Case #1 – Traveling light.
Case #2 – One size does not fit all.
Case #3 – No agreement here.

2005

Volume 19 – 4th Quarter

Case #1 – Good underwriting is no excuse
Case #2 – They aren’t yours, but treat them like they are.
Case #3 – A New Year, a new headache.

2005

Volume 18 – Summer

Case #1 – That’s not a rose you smell.
Case #2 – Seeing what you don’t see.
Case #3 – You don’t have too, unless you say so.

2005

Volume 17 – Spring

Case #1 – Auditing the auditor.
Case #2 – Sign on the dotted line…and they’re not saying please.
Case #3 – The best solutions are simple.

2005

Volume 16 – 1st Quarter

Case #1 – Give them credit, they’re inventive.
Case #2 – MSBs, a few more things to consider.
Case #3 – The light at the end of the tunnel…..is a fast approaching train.

2004

Volume 15 – Fall

Case #1 – We don’t feel your pain, and we hope we never do.
Case #2 – Howdy Sheriff.
Case #3 – Ask for help and make sure you get it.

2004

Volume 14 – Summer

Case #1 – If you think it’s hot now, wait until winter.
Case #2 – Don’t force the issue.
Case #3 – Exception to every rule.

2004

Volume 13 – Spring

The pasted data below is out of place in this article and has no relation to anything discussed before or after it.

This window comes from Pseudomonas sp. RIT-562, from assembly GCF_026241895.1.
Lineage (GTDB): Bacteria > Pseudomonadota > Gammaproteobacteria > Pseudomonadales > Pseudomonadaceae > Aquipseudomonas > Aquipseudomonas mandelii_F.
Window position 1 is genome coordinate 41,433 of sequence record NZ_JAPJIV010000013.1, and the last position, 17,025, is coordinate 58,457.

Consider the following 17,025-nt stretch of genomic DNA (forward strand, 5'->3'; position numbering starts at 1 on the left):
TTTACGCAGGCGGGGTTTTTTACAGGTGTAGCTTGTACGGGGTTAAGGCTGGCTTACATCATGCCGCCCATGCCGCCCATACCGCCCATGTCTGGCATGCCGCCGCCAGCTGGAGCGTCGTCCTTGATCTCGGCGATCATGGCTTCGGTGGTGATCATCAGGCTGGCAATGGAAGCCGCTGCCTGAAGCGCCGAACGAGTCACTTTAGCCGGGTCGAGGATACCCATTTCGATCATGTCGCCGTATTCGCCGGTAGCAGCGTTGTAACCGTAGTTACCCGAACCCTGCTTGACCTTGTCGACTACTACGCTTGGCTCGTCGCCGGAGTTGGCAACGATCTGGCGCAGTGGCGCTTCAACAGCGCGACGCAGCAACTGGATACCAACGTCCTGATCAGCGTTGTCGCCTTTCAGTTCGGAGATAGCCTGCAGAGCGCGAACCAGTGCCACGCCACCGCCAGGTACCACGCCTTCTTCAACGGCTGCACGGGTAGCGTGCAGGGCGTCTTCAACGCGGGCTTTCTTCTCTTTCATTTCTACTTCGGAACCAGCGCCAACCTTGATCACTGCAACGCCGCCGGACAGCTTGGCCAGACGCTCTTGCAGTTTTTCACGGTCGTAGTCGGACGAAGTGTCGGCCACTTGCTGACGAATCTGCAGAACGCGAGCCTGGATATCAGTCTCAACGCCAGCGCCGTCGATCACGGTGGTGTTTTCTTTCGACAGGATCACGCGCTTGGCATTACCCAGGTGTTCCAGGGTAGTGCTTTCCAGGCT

Case #1 – Patience expired.
Case #2 – A different shade of blue.
Case #3 – The law hasn’t changed, but expectations have.

2004

Volume 12 – 1st Quarter

Case #1 – Guilty until proven innocent.
Case #2 – Wiring problems.
Case #3 – Spread em’ out.

2003

Volume 11 – Fall

Case #1 – Hanging from the Branches.
Case #2 – We rate with the best.
Case #3 – It’s hard to argue with the numbers.

2003

Volume 10 – Summer

Case #1 – Their hands are tied; don’t let yours get cuffed.
Case #2 – Show us the money.
Case #3 – No partial credit.

2003

Volume 09 – Spring

Case #1 – We sent her to training, so it must be her fault.
Case #2 – You better know it when you see it, and, you better look for it.
Case #3 – You can have him, we don’t want him.

2003

Volume 08 – 1st Quarter

Case #1 – The magic number is eight.
Case #2 – It was good last year. But this year it isn’t enough.
Case #3 – Size does matter.

2002

Volume 07 – Fall

Case #1 – The proof is in the numbers.
Case #2 – It doesn’t say “Annual” for a reason.
Case #3 – Believe it, they’re not joking.

2002

Volume 06 – Summer

Case #1 – Oops, our mistake.